Lakers pick up third win in a row against hapless Suns

The Los Angeles Lakers (8-27) collected their third-straight win (can you believe it?) with a 97-77 victory over the Phoenix Suns on Sunday Night at STAPLES Center. It’s the team’s first win over a division opponent this season.

Here were the main takeaways:

Fast start: The Lakers outscored the Suns 25-10(!) in the first quarter, and it was in part due to the Suns playing the worst quarter of basketball I’ve watched all season. They clanked numerous open shots, and the worst part was all the careless turnovers they had. Things like lazy or dropped passes led to run outs for the Lakers which would result in transition points. In some instances, the Lakers did put pressure or a hand in the way to force the turnovers, but it mostly was the result of unforced errors. It’s not something that’s sustainable for the Lakers.

Stagnant half court offense: Speaking of transition points, that was the by far the best form of offense for the Lakers in this game. With Kobe Bryant out of the lineup, the team was able to use its athleticism and take advantage of the Suns’ carelessness with the ball to create a few Showtime-esque plays. When the team gets out in the break, it’s really fun to watch. There are multiple players that can handle the ball (Randle, Russell, Clarkson, Lou, etc), and Larry Nance, Jr. obviously runs the floor well.

However, it became evident that when the Suns started to settle down and force the Lakers the run their half court sets, the offense continually stalled, especially in the fourth quarter, with Byron Scott’s slow developing sets that rarely resulting in quality looks.

Controlled Clarkson: I haven’t been a huge fan of Jordan Clarkson’s game recently. He seemed like a guy that was focused on scoring rather than playing with a balance of scoring and distributing, but that wasn’t the case in this game. Rather than settling for pull-up jumpers, he was attacking the lane and didn’t hesitate to find the open man. He had a season-high seven assists, 12 points, and a THUNDEROUS slam. There’s no doubt that Clarkson is/can be a dynamic scorer, but with the role he has on the Lakers (a starting point guard), the team is best when he plays a balanced game.

Lightning Lou: It’s easy to say that was Lou Williams’ best game as a Laker. He drained 6-7 of his three-point attempts and finished with 30 points on 17 shots. Byron Scott math suggests a performance like this has cemented Lou in the lineup for 10-15 more games.

Rebounding Rugrats: The dominance on the glass by Julius Randle and Larry Nance, Jr. is becoming the norm. In this game, Nance had 14 rebounds in 32 minutes and Randle had 12 rebounds in 16 minutes (SERIOUSLY? ONLY 16 MINUTES?). Byron mentioned before the game that he’d consider playing both of them at the same time moving forward. THAT’S GREAT, A 4-5 RANDLE-NANCE DUO COULD BE INTERESTING! Then, in typical Byron fashion, he said he’d prefer Randle play the 3 and Nance play the 4, which… yeah, doesn’t make a ton of sense.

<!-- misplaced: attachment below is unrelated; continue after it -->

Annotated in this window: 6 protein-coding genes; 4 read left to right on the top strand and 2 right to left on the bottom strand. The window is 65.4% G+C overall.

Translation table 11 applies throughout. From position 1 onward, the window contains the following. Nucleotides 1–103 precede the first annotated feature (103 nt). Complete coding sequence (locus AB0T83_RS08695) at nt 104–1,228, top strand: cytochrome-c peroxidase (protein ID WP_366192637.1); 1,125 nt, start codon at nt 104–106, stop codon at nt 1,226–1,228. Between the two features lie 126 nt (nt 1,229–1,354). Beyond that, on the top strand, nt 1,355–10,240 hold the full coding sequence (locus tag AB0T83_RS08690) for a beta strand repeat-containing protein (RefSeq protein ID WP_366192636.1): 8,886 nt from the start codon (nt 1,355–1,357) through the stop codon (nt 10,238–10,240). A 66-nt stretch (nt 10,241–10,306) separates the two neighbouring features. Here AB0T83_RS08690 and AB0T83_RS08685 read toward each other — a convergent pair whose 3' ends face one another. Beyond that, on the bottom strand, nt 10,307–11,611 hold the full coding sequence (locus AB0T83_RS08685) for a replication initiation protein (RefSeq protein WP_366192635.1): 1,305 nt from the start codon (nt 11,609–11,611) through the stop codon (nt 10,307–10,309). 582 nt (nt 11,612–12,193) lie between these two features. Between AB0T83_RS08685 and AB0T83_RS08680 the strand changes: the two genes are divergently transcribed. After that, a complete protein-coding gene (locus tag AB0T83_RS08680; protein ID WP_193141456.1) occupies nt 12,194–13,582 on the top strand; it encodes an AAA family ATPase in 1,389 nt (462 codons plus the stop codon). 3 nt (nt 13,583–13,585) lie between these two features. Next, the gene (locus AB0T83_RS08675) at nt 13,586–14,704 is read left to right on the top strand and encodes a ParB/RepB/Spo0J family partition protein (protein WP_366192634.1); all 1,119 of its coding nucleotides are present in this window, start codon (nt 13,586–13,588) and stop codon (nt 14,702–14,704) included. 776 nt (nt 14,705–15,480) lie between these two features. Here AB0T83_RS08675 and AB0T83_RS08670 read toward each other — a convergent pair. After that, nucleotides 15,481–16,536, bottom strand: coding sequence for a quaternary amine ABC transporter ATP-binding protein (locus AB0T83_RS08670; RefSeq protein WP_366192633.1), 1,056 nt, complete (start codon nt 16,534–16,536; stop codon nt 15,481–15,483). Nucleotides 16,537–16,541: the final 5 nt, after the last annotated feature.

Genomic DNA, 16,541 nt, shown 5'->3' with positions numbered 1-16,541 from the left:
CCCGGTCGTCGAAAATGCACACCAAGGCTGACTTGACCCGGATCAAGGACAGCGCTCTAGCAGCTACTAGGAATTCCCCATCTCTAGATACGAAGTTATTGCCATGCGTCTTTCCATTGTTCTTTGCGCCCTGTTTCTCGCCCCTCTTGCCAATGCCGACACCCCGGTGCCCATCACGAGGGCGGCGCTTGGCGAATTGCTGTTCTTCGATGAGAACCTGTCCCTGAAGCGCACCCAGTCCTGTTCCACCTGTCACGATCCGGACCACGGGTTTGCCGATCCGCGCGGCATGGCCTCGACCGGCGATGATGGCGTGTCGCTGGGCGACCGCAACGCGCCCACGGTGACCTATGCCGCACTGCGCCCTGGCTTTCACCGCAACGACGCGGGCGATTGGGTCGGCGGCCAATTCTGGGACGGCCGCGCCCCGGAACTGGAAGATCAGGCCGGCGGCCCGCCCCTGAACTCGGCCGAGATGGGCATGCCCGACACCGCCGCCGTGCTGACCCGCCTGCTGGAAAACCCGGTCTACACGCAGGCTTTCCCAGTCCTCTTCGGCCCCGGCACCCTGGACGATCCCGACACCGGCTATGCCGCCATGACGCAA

Regardless, the Lakers have two stud young power forwards, and it’s really too bad the team doesn’t have a creative enough coach to get both of them on the floor at the same time. Nance’s minutes come at the expense of Randle and vice versa.

Dinged Up D’Angelo: Russell’s shot was off all night and he missed a handful of wide open looks. Things like that happen for a rookie, but I felt that aside from that, he had a solid night. He finished with seven points, four rebounds, and three assists. Unfortunately, Russell injured his hand in the fourth quarter when former Laker Ronnie Price dove for a loose ball and Russell’s hand got caught in the scrum. He was taken out of the game and did not return. Hopefully it’s nothing serious.

Idle Anthony Brown: Anthony Brown’s defensive ability is something the team can use moving forward, but he seems to have a Wes Johnson type of disappearance in games. He played 30 minutes tonight and was basically invisible out there for large stretches. He had just five points, three rebounds, and two assists. With him being an “old” rookie — 23 years old — his lack of production is disappointing and he seems to lack confidence out there, but hopefully it’s the product of inconsistent playing time and Byron’s poor offensive system.

He’s the type of player that would’ve really benefitted from Mike D’Antoni’s “if you think you can make it, shoot it” philosophy, but alas, he doesn’t have that luxury.

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